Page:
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Refuse to Stress

 


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Stress is too common in most people's lives today. We live in a fast-paced world with many demands on our time. How we react to stress sets the stage for much of our health.

Exercise battles stress

We have known for a long time that exercise combats stress. Regular exercise gives people better control over stress and this creates a positive cycle.

How does exercise help you keep stress at bay? It turns out that exercise increase brain cell growth in a part of the brain called the hippocampus. This brain region is a major player in controlling stress. The hippocampus helps focus your attention on what is important in your environment and needs your attention.

So it makes sense that this part of the brain would be involved in stress. If you get caught up focusing on problems and are unable to move toward focusing on solutions and opportunities then you will feel more stressed. The Chinese have a saying that on the flip-side of every problem is an opportunity. When you exercise and increase the ability of your hippocampus, you help yourself get past the stress of problems and focus on how to solve them.

Hippocampus size buffers against stress

Some very cool studies have looked at the relationship between the size of the hippocampus and the degree that people suffer from stress-related disorders. It is well established that a smaller hippocampus is associated with a greater degree of stress.

The question remains, though, as to whether a smaller hippocampus makes you more susceptible stress, or whether stress itself actually shrinks your hippocampus. The answer appears to be both.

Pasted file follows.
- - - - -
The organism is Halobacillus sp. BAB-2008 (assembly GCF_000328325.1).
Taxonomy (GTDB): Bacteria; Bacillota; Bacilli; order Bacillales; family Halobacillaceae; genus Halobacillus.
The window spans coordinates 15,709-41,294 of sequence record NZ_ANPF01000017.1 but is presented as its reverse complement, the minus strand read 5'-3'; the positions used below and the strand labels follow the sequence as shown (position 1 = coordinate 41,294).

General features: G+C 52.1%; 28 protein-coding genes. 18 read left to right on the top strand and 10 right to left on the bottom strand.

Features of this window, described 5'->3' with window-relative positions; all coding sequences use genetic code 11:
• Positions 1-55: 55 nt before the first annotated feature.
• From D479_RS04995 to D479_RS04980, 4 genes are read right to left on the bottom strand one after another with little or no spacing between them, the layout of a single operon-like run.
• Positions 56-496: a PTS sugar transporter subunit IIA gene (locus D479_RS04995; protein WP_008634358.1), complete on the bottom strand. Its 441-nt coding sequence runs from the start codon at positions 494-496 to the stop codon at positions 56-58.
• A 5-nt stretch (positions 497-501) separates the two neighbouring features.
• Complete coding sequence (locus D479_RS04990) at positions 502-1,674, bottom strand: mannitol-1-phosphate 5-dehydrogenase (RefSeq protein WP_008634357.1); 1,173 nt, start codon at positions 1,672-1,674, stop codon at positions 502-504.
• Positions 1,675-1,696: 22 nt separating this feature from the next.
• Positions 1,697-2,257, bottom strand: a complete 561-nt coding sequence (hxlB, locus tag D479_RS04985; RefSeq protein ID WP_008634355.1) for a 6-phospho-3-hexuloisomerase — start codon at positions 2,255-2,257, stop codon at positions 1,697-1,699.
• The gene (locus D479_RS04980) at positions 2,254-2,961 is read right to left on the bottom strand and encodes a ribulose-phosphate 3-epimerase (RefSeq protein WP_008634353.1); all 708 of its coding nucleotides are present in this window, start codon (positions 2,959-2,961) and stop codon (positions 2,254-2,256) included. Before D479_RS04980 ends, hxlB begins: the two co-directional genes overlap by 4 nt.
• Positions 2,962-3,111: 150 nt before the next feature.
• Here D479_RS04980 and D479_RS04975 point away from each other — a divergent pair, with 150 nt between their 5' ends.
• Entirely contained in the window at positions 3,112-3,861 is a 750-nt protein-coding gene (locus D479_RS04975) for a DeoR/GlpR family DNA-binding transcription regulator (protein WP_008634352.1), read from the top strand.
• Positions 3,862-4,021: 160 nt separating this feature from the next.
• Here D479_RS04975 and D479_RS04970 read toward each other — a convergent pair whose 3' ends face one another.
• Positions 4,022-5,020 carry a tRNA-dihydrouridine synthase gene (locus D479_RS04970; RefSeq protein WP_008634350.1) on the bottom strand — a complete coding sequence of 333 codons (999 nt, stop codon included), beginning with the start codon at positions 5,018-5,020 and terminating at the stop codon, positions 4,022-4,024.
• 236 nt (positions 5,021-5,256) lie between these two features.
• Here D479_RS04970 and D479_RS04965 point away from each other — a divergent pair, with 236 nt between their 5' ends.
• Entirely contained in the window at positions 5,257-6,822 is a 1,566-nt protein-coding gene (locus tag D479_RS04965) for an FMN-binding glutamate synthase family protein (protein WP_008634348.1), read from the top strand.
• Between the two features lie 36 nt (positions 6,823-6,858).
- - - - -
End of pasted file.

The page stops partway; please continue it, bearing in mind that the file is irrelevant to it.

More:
Studies show that war veterans get more severe cases of PTSD if they had a small hippocampus before going to war. Other studies show that stress itself can damage or even kill brain cells in the hippocampus and cause it to shrink.

The hippocampus happens to be the one place in the adult human brain where we continually make new brain cells. So the rate at which we make brain cells has an affect on the size of the hippocampus. Well, exercise increases the rate of making new brain cells and increases the size of the hippocampus – protecting you against stress.

Exercise improves productivity

As stated above, the other benefit of improving the hippocampus is increasing your ability to focus, which increases your productivity. So if you think that you don't have time to exercise then you probably don't have time to not exercise. A small amount of daily exercise will increase your focus, increase your productivity, protect you from too much stress and free up more time.

If you are not currently exercising, I challenge you to work with your doctor to develop a sustainable exercise routine that you enjoy. This part is important. If you don't enjoy it, you won't stick to it. Find something physical that elevates your heart rate and gets you sweating a little – even if it's just playing an active game on the Wii!

Copyright (c) 2007 The Brain Code LLC

Boost your Family's Brain Fitness in 30 days with Natural Strategies used by an Expert Brain Scientist and Sports Coach. Learn how at http://www.thebraincode.com

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